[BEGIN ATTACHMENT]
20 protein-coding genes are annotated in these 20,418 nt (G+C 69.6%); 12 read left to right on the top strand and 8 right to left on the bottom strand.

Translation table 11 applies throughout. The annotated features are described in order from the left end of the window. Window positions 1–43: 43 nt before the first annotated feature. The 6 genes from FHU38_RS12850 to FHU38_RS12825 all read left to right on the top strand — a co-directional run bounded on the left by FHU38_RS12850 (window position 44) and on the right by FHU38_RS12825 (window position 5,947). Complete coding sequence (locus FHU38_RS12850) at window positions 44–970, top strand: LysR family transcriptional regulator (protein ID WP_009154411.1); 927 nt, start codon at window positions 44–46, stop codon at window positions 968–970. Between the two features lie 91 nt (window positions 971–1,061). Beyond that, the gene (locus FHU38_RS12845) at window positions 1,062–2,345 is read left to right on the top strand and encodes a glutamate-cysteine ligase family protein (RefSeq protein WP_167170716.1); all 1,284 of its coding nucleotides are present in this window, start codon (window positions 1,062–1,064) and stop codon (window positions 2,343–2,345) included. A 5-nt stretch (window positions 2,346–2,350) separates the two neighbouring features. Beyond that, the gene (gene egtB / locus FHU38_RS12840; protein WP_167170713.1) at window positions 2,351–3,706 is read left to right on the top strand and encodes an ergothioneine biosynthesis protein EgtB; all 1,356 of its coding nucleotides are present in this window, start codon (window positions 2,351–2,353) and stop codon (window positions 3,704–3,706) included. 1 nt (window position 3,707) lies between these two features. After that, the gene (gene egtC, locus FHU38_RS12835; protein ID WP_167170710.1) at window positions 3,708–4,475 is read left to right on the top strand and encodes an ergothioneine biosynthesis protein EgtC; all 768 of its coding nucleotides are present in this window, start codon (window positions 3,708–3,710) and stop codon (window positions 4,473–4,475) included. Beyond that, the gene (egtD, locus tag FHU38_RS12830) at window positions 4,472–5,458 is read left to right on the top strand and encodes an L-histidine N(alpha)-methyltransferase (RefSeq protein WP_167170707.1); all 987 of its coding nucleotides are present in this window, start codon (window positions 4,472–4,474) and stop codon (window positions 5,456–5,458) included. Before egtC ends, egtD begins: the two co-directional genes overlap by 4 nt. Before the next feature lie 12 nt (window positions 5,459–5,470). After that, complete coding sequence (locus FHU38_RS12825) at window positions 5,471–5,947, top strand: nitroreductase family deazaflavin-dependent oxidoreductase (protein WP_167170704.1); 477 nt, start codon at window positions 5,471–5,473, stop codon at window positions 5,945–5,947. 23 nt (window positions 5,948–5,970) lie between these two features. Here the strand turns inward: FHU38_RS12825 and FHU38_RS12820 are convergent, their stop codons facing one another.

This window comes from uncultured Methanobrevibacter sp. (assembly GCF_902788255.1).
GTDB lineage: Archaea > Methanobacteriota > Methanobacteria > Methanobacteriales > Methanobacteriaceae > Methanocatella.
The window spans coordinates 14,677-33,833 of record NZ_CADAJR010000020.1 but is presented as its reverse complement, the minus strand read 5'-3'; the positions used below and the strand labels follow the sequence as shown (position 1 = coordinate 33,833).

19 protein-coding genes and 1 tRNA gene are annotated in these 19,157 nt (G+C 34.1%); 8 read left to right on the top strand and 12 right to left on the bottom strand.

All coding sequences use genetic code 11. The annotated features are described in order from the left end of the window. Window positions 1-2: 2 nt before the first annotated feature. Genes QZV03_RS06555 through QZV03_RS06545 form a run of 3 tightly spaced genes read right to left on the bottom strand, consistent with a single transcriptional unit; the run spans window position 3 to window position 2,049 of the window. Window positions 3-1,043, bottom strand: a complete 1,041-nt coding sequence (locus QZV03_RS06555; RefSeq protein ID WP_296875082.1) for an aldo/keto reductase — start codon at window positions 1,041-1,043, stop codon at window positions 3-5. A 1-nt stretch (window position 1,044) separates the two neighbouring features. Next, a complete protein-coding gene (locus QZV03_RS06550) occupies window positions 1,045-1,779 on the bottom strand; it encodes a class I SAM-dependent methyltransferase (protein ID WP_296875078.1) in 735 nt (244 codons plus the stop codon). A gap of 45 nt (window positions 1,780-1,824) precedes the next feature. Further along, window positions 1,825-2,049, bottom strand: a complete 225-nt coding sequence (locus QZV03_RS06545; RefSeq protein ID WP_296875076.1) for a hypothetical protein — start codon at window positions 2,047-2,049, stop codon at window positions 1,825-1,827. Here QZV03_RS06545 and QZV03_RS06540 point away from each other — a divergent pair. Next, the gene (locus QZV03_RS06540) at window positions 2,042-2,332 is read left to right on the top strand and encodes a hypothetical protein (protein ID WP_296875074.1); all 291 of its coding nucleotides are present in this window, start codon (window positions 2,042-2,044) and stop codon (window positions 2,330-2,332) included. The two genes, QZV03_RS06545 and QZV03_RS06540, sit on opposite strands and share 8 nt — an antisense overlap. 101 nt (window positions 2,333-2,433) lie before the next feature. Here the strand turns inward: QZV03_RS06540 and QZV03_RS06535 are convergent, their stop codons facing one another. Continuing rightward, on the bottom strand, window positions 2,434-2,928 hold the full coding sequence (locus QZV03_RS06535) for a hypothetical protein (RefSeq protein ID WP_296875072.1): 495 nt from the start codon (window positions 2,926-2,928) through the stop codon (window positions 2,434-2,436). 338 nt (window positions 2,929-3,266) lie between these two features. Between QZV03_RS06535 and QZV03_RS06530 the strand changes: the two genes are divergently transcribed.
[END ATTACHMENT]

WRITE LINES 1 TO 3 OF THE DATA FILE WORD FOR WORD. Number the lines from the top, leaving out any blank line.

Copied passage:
20 protein-coding genes are annotated in these 20,418 nt (G+C 69.6%); 12 read left to right on the top strand and 8 right to left on the bottom strand.

Translation table 11 applies throughout. The annotated features are described in order from the left end of the window. Window positions 1–43: 43 nt before the first annotated feature. The 6 genes from FHU38_RS12850 to FHU38_RS12825 all read left to right on the top strand — a co-directional run bounded on the left by FHU38_RS12850 (window position 44) and on the right by FHU38_RS12825 (window position 5,947). Complete coding sequence (locus FHU38_RS12850) at window positions 44–970, top strand: LysR family transcriptional regulator (protein ID WP_009154411.1); 927 nt, start codon at window positions 44–46, stop codon at window positions 968–970. Between the two features lie 91 nt (window positions 971–1,061). Beyond that, the gene (locus FHU38_RS12845) at window positions 1,062–2,345 is read left to right on the top strand and encodes a glutamate-cysteine ligase family protein (RefSeq protein WP_167170716.1); all 1,284 of its coding nucleotides are present in this window, start codon (window positions 1,062–1,064) and stop codon (window positions 2,343–2,345) included. A 5-nt stretch (window positions 2,346–2,350) separates the two neighbouring features. Beyond that, the gene (gene egtB / locus FHU38_RS12840; protein WP_167170713.1) at window positions 2,351–3,706 is read left to right on the top strand and encodes an ergothioneine biosynthesis protein EgtB; all 1,356 of its coding nucleotides are present in this window, start codon (window positions 2,351–2,353) and stop codon (window positions 3,704–3,706) included. 1 nt (window position 3,707) lies between these two features. After that, the gene (gene egtC, locus FHU38_RS12835; protein ID WP_167170710.1) at window positions 3,708–4,475 is read left to right on the top strand and encodes an ergothioneine biosynthesis protein EgtC; all 768 of its coding nucleotides are present in this window, start codon (window positions 3,708–3,710) and stop codon (window positions 4,473–4,475) included. Beyond that, the gene (egtD, locus tag FHU38_RS12830) at window positions 4,472–5,458 is read left to right on the top strand and encodes an L-histidine N(alpha)-methyltransferase (RefSeq protein WP_167170707.1); all 987 of its coding nucleotides are present in this window, start codon (window positions 4,472–4,474) and stop codon (window positions 5,456–5,458) included. Before egtC ends, egtD begins: the two co-directional genes overlap by 4 nt. Before the next feature lie 12 nt (window positions 5,459–5,470). After that, complete coding sequence (locus FHU38_RS12825) at window positions 5,471–5,947, top strand: nitroreductase family deazaflavin-dependent oxidoreductase (protein WP_167170704.1); 477 nt, start codon at window positions 5,471–5,473, stop codon at window positions 5,945–5,947. 23 nt (window positions 5,948–5,970) lie between these two features. Here the strand turns inward: FHU38_RS12825 and FHU38_RS12820 are convergent, their stop codons facing one another.

This window comes from uncultured Methanobrevibacter sp. (assembly GCF_902788255.1).